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Effects of Reed Cutting on Density and Breeding Success of Reed Warbler Acrocephalus scirpacaeus and Sedge Warbler A. schoenobaenus

Jaap Graveland
Journal of Avian Biology
Vol. 30, No. 4 (Dec., 1999), pp. 469-482
Published by: Wiley on behalf of Nordic Society Oikos
DOI: 10.2307/3677019
Stable URL: http://www.jstor.org/stable/3677019
Page Count: 14
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Since scans are not currently available to screen readers, please contact JSTOR User Support for access. We'll provide a PDF copy for your screen reader.
Effects of Reed Cutting on Density and Breeding Success of Reed Warbler Acrocephalus scirpacaeus and Sedge Warbler A. schoenobaenus
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Abstract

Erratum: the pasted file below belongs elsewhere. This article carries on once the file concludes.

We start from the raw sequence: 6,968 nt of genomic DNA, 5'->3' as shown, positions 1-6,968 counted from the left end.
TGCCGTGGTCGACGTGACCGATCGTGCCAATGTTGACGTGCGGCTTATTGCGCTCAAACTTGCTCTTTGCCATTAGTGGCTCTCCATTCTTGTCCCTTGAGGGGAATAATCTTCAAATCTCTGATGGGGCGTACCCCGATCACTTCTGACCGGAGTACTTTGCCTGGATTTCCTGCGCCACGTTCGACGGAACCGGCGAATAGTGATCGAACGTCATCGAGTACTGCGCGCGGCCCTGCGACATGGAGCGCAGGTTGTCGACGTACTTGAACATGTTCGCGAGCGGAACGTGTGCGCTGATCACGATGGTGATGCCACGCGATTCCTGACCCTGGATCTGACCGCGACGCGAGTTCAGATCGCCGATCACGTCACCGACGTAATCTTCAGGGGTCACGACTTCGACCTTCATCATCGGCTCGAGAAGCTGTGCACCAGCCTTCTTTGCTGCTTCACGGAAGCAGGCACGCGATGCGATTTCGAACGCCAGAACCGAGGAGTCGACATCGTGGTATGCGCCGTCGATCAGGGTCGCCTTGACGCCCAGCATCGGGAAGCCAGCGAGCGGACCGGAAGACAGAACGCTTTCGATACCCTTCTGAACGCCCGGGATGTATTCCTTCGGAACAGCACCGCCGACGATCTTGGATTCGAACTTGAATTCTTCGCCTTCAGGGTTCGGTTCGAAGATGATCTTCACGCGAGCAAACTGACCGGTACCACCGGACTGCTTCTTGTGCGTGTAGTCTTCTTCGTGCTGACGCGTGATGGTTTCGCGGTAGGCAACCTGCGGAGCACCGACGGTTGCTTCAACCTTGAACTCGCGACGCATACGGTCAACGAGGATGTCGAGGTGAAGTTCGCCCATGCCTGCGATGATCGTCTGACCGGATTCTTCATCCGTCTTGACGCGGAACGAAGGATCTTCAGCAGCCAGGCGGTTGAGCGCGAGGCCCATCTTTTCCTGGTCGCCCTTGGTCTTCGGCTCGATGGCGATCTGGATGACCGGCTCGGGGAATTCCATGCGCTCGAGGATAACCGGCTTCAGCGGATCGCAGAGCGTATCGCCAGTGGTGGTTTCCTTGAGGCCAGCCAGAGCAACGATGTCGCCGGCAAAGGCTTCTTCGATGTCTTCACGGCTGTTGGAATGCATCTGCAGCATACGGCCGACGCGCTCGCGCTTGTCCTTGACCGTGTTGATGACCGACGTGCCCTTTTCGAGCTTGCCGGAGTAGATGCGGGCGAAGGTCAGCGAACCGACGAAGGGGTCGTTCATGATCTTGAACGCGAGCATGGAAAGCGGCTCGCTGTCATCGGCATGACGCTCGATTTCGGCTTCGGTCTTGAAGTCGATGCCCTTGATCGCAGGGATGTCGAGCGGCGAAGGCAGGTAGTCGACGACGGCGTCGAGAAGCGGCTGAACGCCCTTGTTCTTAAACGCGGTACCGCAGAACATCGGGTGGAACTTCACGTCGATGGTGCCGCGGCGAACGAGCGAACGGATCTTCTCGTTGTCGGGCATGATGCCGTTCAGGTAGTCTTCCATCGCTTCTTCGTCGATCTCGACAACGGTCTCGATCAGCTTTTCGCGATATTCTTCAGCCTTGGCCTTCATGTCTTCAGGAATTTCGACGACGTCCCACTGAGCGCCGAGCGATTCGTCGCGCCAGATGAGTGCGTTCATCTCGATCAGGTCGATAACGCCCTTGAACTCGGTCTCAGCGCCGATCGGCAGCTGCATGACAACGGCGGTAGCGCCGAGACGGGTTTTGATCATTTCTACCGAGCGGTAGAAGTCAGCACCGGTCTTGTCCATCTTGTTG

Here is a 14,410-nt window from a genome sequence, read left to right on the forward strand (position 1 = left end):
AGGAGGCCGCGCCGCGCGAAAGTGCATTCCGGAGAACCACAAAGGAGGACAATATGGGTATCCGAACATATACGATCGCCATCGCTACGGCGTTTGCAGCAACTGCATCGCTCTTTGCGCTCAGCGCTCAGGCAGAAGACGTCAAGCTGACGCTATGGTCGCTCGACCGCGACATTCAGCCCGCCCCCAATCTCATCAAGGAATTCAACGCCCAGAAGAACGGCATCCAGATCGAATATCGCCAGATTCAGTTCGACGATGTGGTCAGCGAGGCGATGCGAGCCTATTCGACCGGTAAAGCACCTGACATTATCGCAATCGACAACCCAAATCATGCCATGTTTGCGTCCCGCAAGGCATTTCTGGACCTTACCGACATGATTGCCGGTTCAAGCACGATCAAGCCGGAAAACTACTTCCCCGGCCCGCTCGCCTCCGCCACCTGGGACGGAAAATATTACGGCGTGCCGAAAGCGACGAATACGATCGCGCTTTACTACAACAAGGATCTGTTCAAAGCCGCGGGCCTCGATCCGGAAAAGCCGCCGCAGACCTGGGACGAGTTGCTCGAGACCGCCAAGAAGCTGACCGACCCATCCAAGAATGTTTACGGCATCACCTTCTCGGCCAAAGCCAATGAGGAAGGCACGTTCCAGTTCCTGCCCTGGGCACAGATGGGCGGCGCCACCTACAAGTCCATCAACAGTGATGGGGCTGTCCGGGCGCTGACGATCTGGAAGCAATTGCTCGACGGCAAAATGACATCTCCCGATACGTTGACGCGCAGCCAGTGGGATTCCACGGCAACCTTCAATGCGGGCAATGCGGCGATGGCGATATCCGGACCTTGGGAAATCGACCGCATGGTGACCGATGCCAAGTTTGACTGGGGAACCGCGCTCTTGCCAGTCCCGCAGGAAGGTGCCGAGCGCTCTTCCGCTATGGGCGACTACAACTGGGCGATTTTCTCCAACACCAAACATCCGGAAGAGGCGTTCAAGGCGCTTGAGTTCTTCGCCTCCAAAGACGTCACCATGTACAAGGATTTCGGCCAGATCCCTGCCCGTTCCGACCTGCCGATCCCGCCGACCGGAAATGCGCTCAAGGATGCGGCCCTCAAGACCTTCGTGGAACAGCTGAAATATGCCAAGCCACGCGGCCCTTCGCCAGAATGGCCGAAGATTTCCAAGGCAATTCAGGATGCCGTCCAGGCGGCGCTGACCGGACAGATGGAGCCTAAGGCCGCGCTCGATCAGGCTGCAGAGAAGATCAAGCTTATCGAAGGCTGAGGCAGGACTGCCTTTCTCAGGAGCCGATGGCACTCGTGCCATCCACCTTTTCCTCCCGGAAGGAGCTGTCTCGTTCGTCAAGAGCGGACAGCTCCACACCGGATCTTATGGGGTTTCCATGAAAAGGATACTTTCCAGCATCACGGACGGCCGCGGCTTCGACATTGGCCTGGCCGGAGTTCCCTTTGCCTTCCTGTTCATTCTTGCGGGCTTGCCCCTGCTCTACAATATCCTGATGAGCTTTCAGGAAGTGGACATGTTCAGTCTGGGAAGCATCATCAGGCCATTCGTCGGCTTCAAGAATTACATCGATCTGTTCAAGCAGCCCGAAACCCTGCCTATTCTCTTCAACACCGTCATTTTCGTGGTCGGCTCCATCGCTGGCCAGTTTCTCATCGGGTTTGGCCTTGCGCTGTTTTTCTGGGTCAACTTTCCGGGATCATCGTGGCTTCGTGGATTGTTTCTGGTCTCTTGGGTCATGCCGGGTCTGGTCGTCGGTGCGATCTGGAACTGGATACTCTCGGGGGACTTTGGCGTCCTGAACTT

The management of reedbeds for birds is often a controversial issue in discussions between conservationists, reed harvesters and managers. At the same time, data on the density and nesting success of birds in cut and uncut reed are scarce. This paper presents the results of a study on the density and nesting success of Reed Warblers Acrocephalus scirpaceus and Sedge Warblers A. schoenobaenus in cut and uncut reed in a peat marsh, De Weerribben National Park in the Netherlands in 1993-1995. Depending on year, densities of Reed Warblers were 1.2-2.5 times higher in uncut reed than in cut reed, while densities of Sedge Warblers in uncut reed and other vegetation were 6-50 times higher than in cut vegetation. Reed Warblers nested 6-12 days earlier in uncut reed than in cut reed. No difference could be detected in laying dates of Sedge Warblers in cut and uncut vegetation, presumably because many Sedge Warblers in cut vegetation nested in small remnants of uncut vegetation. There were no differences in clutch size or fledging success in non-depredated nests of Reed Warblers and Sedge Warblers between cut and uncut vegetation. However, the predation rate of Reed Warbler nests in cut vegetation was 2.2 times as high, and of Sedge Warbler nests 1.6 times as high as in uncut vegetation. Sedge Warblers started to nest two to three weeks earlier and their nests were more often preyed upon than Reed Warblers' nests, in particular by ground predators. This may explain why Sedge Warblers more strongly preferred uncut reed than did Reed Warblers. Contrary to Sedge Warblers, Reed Warblers close to trees were parasitized by Cuckoos Cuculus canorus, which may explain why Reed Warblers nested in lower densities close to trees than farther away from trees. The results show that uncut reed is more suitable for nesting Reed Warblers and Sedge Warblers than cut reed because it allows them to nest earlier - and thus to raise on average more clutches per season - and because the birds suffer a lower predation risk.

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